In the first year, remove runners and flowers, in order to encourage the plants to put energy into developing strong root systems. Keep plants well-watered in the first year.


Ground Cherries or husk cherries, strawberry tomatoes, or husk tomatoes- are an annual in the nightshade family that will produce heavy harvests like other nightshade vegetables, such as tomatoes. They’re golden, tart – sweet berries with a strawberry pineapple- like flavor. They are reminiscent of cherry tomatoes except that they grow inside a paper – like husk. They can be eaten fresh and are popularly used to make jams, preserves, baked goods or salsa. Unfortunately, because they’re frost sensitive they’ll need to be replanted each year.

Try “Aunt Molly’s”, a heritage variety from Poland known to be prolific and super sweet. Practice good crop rotation, as ground cherries are susceptible to many of the same diseases as other nightshades.


Raspberries are one of the most popular berries to grow, and some varieties produce two crops – one in spring and another in fall. This type is called ever bearing or full-bearing. Ever-bearing raspberries that are planted in the spring will usually produce a harvest in the fall of the first year. No waiting – outside of the usual growing season, that is!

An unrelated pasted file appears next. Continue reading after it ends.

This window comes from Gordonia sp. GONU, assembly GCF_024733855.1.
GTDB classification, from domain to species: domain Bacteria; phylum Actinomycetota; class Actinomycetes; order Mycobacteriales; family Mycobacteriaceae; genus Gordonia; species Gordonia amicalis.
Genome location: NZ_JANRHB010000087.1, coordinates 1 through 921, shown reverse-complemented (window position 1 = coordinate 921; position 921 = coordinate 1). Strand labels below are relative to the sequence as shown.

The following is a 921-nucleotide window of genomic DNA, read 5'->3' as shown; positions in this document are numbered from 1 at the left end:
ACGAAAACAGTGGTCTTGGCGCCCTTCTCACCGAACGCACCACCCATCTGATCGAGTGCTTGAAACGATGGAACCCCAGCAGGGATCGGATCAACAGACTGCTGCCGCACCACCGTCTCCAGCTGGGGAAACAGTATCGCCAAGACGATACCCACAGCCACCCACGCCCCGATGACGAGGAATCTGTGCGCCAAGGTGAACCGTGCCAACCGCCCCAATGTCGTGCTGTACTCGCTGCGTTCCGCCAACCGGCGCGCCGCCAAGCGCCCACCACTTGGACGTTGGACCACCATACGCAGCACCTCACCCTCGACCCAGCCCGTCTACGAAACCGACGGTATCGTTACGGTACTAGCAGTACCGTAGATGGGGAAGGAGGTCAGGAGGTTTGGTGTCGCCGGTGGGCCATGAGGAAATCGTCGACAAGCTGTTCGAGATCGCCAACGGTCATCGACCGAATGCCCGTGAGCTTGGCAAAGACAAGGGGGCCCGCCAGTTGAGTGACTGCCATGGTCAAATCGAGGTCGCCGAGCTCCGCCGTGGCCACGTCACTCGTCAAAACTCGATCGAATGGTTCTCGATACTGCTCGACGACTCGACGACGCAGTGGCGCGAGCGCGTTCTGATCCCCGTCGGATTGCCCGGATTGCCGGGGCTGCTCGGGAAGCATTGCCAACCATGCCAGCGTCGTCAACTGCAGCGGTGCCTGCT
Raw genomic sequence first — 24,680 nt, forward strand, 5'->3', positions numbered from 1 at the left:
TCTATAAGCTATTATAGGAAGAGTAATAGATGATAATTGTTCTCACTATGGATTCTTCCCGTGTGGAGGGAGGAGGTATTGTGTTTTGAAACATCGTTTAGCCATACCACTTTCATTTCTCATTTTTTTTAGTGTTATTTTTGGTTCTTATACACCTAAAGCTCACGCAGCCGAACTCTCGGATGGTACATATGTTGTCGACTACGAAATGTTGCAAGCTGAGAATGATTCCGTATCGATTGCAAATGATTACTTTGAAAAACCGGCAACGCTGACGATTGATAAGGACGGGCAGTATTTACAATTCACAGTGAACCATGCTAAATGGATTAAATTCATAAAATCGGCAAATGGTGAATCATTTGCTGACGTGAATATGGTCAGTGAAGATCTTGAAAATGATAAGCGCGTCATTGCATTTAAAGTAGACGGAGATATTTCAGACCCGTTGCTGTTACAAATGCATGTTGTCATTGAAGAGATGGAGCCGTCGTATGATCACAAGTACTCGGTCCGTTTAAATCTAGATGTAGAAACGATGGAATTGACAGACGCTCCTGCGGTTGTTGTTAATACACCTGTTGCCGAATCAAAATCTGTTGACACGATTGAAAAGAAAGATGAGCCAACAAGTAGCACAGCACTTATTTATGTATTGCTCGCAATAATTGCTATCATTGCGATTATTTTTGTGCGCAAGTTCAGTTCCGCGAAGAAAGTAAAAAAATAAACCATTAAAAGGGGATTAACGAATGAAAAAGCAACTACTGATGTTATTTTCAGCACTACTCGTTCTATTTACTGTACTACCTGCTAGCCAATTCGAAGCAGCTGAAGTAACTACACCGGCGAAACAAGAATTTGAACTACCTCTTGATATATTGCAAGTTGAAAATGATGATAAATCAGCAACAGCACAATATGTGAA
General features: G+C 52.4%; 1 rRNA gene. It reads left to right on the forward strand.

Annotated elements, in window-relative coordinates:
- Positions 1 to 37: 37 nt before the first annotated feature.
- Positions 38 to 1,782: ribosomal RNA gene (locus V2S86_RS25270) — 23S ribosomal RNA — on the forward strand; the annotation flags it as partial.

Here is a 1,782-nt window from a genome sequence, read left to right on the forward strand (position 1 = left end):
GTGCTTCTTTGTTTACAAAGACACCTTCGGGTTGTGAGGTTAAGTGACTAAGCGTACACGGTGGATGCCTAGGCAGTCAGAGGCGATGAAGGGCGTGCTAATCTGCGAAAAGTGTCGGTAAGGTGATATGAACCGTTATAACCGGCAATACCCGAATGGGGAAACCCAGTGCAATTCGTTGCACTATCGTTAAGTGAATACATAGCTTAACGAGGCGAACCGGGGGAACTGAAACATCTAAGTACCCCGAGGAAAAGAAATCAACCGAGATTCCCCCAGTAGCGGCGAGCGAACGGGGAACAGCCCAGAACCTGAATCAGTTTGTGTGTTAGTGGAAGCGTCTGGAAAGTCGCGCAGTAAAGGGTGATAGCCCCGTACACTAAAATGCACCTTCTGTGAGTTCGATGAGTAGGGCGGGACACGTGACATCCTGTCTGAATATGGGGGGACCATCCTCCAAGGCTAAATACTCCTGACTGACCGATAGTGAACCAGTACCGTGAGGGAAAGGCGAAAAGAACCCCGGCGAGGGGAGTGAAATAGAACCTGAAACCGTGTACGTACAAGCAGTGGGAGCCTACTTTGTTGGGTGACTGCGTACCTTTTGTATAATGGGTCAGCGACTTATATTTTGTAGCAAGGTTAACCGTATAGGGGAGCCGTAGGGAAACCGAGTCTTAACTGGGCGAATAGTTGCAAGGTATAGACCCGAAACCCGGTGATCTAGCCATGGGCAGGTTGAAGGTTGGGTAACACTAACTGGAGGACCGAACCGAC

Raspberries are self- pollinating, so you can grow a single plant or a whole stem of them. Site your raspberries in full sun spaced 2 feet apart in rows with good drainage. They’ll enjoy a north – facing slope or the north side of a building in order to protect them from late-spring frosts. Keep the plants well-watered in their first year, and use a trellis system to keep canes and berries off the ground and to make the canes more manageable.


Elderberry (European Black Elder) is a truly multi-purpose plant and can be used for a hedge, wildlife attractant, landscaping and for their abundance of fruit. This Elderberry plant is easy to grow, care for and can grow up to 6m high. This variety is self pollinating, but will bear even better quality fruit when pollinated with another Elderberry plant. Elderberry fruit is a glossy dark purple to black berry, 506 mm in diameter, produced in drooping, sometimes numerous clusters in late summer.

Like most other berries, Elderberries are full of antioxidants and contain high amounts of Vitamin C which aid your immune system in preventing and fighting off colds and flu. The Elderberry is easy to grow. The plant should be placed in full sun, but tolerates party shade. A soil PH level of 5.5 – 6.5 is optimal. The plant prefers loamy to sandy soil, but will also tolerate clayey soil.

Planting any edible perennial requires patience, as they usually take from one to three years to begin producing a monthly yield. Luckily, there are a few quick-yielding crops to note that will help take you over.